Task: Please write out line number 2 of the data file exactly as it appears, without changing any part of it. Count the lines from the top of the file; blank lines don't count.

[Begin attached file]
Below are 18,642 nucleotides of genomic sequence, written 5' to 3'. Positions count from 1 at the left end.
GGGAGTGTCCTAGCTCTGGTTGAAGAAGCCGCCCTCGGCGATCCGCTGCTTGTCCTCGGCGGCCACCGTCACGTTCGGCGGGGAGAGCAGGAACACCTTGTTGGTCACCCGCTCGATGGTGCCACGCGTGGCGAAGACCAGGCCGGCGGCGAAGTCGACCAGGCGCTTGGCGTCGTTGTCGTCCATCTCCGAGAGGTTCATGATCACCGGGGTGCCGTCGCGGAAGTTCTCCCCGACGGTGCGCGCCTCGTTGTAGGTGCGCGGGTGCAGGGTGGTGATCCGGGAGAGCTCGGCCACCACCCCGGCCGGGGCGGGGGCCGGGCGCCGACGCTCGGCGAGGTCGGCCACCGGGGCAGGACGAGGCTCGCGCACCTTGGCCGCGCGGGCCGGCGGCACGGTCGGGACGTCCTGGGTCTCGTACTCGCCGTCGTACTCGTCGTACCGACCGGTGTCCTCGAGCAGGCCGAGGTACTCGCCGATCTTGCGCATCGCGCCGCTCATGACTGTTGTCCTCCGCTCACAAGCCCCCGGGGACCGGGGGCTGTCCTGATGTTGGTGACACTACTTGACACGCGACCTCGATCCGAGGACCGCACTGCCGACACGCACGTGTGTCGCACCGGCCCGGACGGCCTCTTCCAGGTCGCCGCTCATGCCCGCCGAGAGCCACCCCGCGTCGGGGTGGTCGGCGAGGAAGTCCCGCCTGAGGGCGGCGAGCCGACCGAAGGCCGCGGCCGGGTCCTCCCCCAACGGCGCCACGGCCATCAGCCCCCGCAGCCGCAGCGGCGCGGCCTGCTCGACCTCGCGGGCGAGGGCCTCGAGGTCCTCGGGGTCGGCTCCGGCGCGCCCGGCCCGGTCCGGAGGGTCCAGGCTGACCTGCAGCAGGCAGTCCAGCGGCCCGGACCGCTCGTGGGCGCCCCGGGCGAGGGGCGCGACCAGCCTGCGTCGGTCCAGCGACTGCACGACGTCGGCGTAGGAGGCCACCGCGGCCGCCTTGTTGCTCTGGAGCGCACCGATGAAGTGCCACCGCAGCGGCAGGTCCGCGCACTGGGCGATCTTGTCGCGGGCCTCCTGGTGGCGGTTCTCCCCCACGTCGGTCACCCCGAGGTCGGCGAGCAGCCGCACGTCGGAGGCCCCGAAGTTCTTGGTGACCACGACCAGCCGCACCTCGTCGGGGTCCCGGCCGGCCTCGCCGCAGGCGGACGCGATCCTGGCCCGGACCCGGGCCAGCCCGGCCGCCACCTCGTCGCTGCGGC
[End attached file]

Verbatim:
GGGAGTGTCCTAGCTCTGGTTGAAGAAGCCGCCCTCGGCGATCCGCTGCTTGTCCTCGGCGGCCACCGTCACGTTCGGCGGGGAGAGCAGGAACACCTTGTTGGTCACCCGCTCGATGGTGCCACGCGTGGCGAAGACCAGGCCGGCGGCGAAGTCGACCAGGCGCTTGGCGTCGTTGTCGTCCATCTCCGAGAGGTTCATGATCACCGGGGTGCCGTCGCGGAAGTTCTCCCCGACGGTGCGCGCCTCGTTGTAGGTGCGCGGGTGCAGGGTGGTGATCCGGGAGAGCTCGGCCACCACCCCGGCCGGGGCGGGGGCCGGGCGCCGACGCTCGGCGAGGTCGGCCACCGGGGCAGGACGAGGCTCGCGCACCTTGGCCGCGCGGGCCGGCGGCACGGTCGGGACGTCCTGGGTCTCGTACTCGCCGTCGTACTCGTCGTACCGACCGGTGTCCTCGAGCAGGCCGAGGTACTCGCCGATCTTGCGCATCGCGCCGCTCATGACTGTTGTCCTCCGCTCACAAGCCCCCGGGGACCGGGGGCTGTCCTGATGTTGGTGACACTACTTGACACGCGACCTCGATCCGAGGACCGCACTGCCGACACGCACGTGTGTCGCACCGGCCCGGACGGCCTCTTCCAGGTCGCCGCTCATGCCCGCCGAGAGCCACCCCGCGTCGGGGTGGTCGGCGAGGAAGTCCCGCCTGAGGGCGGCGAGCCGACCGAAGGCCGCGGCCGGGTCCTCCCCCAACGGCGCCACGGCCATCAGCCCCCGCAGCCGCAGCGGCGCGGCCTGCTCGACCTCGCGGGCGAGGGCCTCGAGGTCCTCGGGGTCGGCTCCGGCGCGCCCGGCCCGGTCCGGAGGGTCCAGGCTGACCTGCAGCAGGCAGTCCAGCGGCCCGGACCGCTCGTGGGCGCCCCGGGCGAGGGGCGCGACCAGCCTGCGTCGGTCCAGCGACTGCACGACGTCGGCGTAGGAGGCCACCGCGGCCGCCTTGTTGCTCTGGAGCGCACCGATGAAGTGCCACCGCAGCGGCAGGTCCGCGCACTGGGCGATCTTGTCGCGGGCCTCCTGGTGGCGGTTCTCCCCCACGTCGGTCACCCCGAGGTCGGCGAGCAGCCGCACGTCGGAGGCCCCGAAGTTCTTGGTGACCACGACCAGCCGCACCTCGTCGGGGTCCCGGCCGGCCTCGCCGCAGGCGGACGCGATCCTGGCCCGGACCCGGGCCAGCCCGGCCGCCACCTCGTCGCTGCGGC